By: Luke Foley
Ranked choice voting could be coming to DC as soon as 2024. On July 14, 2021, At-Large DC Councilmember Christina Henderson introduced the Vote Ownership, Integrity, Choice, and Equity (VOICE) Amendment Act, which proposes to implement ranked choice voting (RCV) in all district elections, including those for Mayor, City Council, U.S. President, and Delegate to the U.S. House of Representatives. Henderson laid out her case for RCV in a July press release:
“The benefits of RCV are just as diverse as the candidates who are empowered to run under this system. Candidates are incentivized to campaign positively to appeal to the supporters of other candidates as a backup preference… races are more dynamic and collegial with genuine policy debates supplanting negative campaign tactics.”
Henderson’s cited benefits echo a common refrain from RCV advocates, who frame it as a solution to spoiler candidates and unfair representation. Instead of only picking one candidate per race, RCV allows voters to rank candidates in order of preference. If no single candidate wins an outright majority of the first round of voting, the lowest performing candidate is eliminated, and the count proceeds to an instant runoff. Advocates say that this system provides a more accurate picture of voter preference and prevents situations in which a number of candidates fracture the vote, leaving the winner with a relatively small proportion of the total vote. It is also said to reduce negative campaigning as candidates are incentivized to campaign in a way that appeals to all voters and thereby earns more second-place votes. The idea is that genuine and collegial policy debates are therefore more likely to occur, meaning that voters are able to become more informed rather than distracted by negative campaign tactics.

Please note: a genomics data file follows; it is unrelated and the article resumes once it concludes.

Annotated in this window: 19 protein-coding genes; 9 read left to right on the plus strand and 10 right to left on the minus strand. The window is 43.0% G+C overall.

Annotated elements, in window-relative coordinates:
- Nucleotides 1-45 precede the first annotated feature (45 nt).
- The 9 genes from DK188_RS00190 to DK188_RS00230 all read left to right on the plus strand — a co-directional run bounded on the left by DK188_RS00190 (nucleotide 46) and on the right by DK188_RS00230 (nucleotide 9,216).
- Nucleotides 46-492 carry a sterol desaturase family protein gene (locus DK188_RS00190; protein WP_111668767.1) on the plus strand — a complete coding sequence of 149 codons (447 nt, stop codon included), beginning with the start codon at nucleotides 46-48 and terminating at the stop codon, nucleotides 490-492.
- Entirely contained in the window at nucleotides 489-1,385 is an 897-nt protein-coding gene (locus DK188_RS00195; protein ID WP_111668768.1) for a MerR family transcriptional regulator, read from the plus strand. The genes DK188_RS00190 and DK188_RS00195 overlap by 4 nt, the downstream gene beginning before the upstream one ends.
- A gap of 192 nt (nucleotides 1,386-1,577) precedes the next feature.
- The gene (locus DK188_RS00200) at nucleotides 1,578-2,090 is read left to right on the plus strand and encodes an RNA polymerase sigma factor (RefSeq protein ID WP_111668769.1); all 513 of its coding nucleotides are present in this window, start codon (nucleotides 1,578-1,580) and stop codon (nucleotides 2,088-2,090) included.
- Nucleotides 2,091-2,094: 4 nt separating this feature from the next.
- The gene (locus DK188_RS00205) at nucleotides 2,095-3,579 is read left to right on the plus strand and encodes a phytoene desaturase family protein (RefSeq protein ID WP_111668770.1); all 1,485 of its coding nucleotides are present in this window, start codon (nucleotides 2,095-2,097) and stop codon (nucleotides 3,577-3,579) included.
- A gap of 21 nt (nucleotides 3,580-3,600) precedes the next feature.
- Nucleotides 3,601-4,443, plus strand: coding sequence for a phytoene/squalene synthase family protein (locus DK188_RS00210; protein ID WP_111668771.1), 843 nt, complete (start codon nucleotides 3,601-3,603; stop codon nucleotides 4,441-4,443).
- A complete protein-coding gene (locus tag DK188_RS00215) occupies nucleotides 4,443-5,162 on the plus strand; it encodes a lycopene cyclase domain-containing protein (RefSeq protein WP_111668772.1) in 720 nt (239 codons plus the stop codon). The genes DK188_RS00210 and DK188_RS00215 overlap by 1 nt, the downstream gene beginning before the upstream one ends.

RCV was notably used in the most recent New York City mayoral election, which was the first citywide election to be conducted using RCV. In the democratic primary of that race, Eric Adams eventually won after eight rounds of vote tallying. However, a counting error by the New York Board of Elections delayed the results and raised questions about whether a runoff between the top-two candidates would have been better.
Henderson introduced the VOICE act with the support of six other councilmembers, and it now has backing from a majority of DC councilmembers, as well as the Washington Post. However, there exists significant hesitation and some opposition to the change. Council Chairman Phil Mendelson, for example, stated that he would prefer to see a study on RCV before it was adopted in the district. Others have argued that it is too confusing and that the risk of mistakes, like in New York, outweighs the potential benefit.
To combat these concerns, Henderson’s bill would require the DC Board of Elections to roll out a voter education campaign that targets seniors and low-turnout precincts. Despite the potential growing pains exemplified by New York City’s experience, Henderson maintains that RCV is worth it, citing statistics that show that jurisdictions that have introduced RCV have seen increases in turnout and more support for first-time candidates, women, and people of color running for office.